The goal of this semester project was to implement variance shadow maps (VSM) as proposed by William Donnelly and Andrew Lauritzen [1] and its extension exponential variance shadow maps (EVSM) as proposed, again, by Andrew Lauritzen and Michael McCool in the article about layered variance shadow maps [2].
Algorithm
Variance Shadow Maps
The main idea of the base variance shadow map technique is to be able to use filtering functions on the shadow map texture such as mipmapping and anisotropic filtering. This is achieved through the usage of Chebyshev's inequality. Instead of storing depths in the shadow map, we store first and second moments  i.e. depth and squared depth. From these moments, we can compute the mean \( \mu = E(x) = M_1 \) and the variance \( \sigma^2 = E(x^2)  E(x)^2 = M_2  M_1^2 \).
The Chebyshev's inequality gives us the upper bound of the amount of pixels that will be shadowed (i.e. shadow intensity of the fragment). The inequality is defined as: $$ P(x > t) \leq p_{max}(t) \equiv \frac{\sigma^2}{\sigma^2 + (t  \mu)^2} $$ One large disadvantage of this method is that it is prone to light bleeding since we only get the upper bound of the shadow intensity. Lower bound is unknown, which leads to unwanted and unnatural light areas, especially in penumbra of shadows that are cast onto different shadows. This can be partly resolved by clamping \( p_{max} \) by some minimum value. This reduces light bleeding but also reduces the quality of the shadows when set too high.
Naive light bleeding reduction for VSM. From left to right: 0.0 (no reduction), 0.3, 0.6. Note the artifacts on the edge of the ground plane (when blurring is used) that are mostly resolved using the main method  EVSM.
Layered Variance Shadow Maps
To solve the light bleeding issue, Lauritzen proposes decomposing the light space depth values into multiple layers using a linear warping function. For each layer \( L_i \) covering an interval \( [p_i, q_i] \), he defines a following warp: $$ \varphi_i(t) = \begin{cases} 0 & \text{if} \quad t \leq p_i \ \frac{t  p_i}{q_i  p_i} & \text{if} \quad p_i < t < q_i \ 1 & \text{if} \quad q_i \leq t \end{cases} $$ Furthermore, to avoid artefacts on layer boundaries, small overlap is suggested by the authors.
Exponential Variance Shadow Maps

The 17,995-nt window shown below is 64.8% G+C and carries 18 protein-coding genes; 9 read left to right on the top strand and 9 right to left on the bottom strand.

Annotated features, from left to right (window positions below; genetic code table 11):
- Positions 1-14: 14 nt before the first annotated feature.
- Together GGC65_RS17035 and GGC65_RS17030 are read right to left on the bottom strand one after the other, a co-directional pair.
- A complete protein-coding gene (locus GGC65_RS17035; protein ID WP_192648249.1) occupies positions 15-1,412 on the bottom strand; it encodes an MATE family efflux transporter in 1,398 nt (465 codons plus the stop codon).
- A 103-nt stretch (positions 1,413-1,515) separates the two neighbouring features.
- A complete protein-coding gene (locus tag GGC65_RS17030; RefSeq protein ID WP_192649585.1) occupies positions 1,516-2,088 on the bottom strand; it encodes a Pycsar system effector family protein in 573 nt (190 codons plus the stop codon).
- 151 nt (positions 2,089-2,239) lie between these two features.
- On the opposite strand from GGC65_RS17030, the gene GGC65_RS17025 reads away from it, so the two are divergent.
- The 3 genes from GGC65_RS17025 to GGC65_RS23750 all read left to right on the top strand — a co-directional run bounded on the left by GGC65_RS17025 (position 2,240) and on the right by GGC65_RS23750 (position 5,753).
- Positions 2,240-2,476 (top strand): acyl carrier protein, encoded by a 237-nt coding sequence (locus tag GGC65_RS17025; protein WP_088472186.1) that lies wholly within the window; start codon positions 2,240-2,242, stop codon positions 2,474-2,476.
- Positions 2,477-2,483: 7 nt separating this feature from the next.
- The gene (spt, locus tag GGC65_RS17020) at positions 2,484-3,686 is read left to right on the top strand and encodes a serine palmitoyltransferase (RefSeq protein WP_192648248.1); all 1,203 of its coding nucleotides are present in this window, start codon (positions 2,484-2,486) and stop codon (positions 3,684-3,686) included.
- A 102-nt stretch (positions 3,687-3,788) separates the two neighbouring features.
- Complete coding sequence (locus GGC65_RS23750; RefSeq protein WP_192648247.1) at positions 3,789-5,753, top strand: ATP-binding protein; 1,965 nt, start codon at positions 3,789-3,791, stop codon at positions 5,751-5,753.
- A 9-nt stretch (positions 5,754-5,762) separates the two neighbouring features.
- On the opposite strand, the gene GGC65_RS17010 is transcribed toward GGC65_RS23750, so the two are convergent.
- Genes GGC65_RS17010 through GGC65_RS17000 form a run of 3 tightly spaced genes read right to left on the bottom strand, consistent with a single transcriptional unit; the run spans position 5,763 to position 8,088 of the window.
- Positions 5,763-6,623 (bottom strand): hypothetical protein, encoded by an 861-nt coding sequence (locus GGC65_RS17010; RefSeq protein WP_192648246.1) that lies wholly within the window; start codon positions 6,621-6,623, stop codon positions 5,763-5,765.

As suggested at the end of the article by Lauritzen, the exponential warping function can also be used in tandem with layered variance shadow maps producing exponential variance shadow maps (EVSM). More specifically, we use two layers: the first layer contains a positive \( e^{cx}\) warp of the depth while the second contains a negative \( e^{cx} \) warp, where \( c \) is a constant and \( x \) is the depth. This means that in the texture we store first and second moments computed from these warped values.
As the title suggests, I've chosen to implement EVSM instead of multilayered LVSM due to the fact that it produces shadows of better quality, uses less memory and is also less computationally expensive [2]. LVSM with 2 layers was implemented for comparison with EVSM, the splitting value and overlap of layers are manually configurable.
Gaussian Blur
Since the VSM and its extensions LVSM and EVSM do not produce soft shadows we need to apply a gaussian blur to the depth map that we generated. This is correct (and encouraged) as opposed to regular shadow maps where blurring depths doesn't make sense.
For blurring we do two more passes using a single shader and two framebuffers (with two texture attachments). First pass is horizontal, second is vertical. Furthermore, in the case of 9x9 gaussian blur, I have implemented a linear approach to sampling texture, reducing the amount of taps (texture reads) from 9 to 5 as described in [3].
Comparison of some Implemented Methods
Implementation Details
Basic Shadow Maps
The implementation builds on the project that was provided for the course. The rendering of basic shadow maps and PCF shadow maps uses the shadow_mapping shaders that were implemented during the seminar. The basic shadow maps use the depth map texture (RGBA32F) and use nonprojected coordinates for computation. The PCF 2x2 uses the g_ZBufferTexture (GL_DEPTH_COMPONENT) and sampler2DShadow to achieve quick hardware PCF. The manual implementations of PCF are computed with projected coordinates, textureOffset function is used instead of computing offsets (by texelSize) in shaders manually.
VSM
The VSM and EVSM methods have been created in separate shader programs for easier readability. In the first pass of VSM, we can simply save the moments in the shadow map. I have also implemented the formula that was, again, suggested by Andrew Lauritzen in GPU Gems [4] that reduces shadow bias and is described as: $$ M_2 = \mu^2 + \frac{1}{4} \Bigg( \bigg[ \frac{\partial t}{\partial x} \bigg]^2 + \bigg[ \frac{\partial t}{\partial y} \bigg]^2 \Bigg) $$
During the second pass we read these values and compute the variance and \( p_{max} \). We clamp the \( p_{max} \) with modifiable uniform u_LightBleedReduction. Optionally we can apply 3x3 PCF to find adjacent moments in the texture and compute average shadow intensity.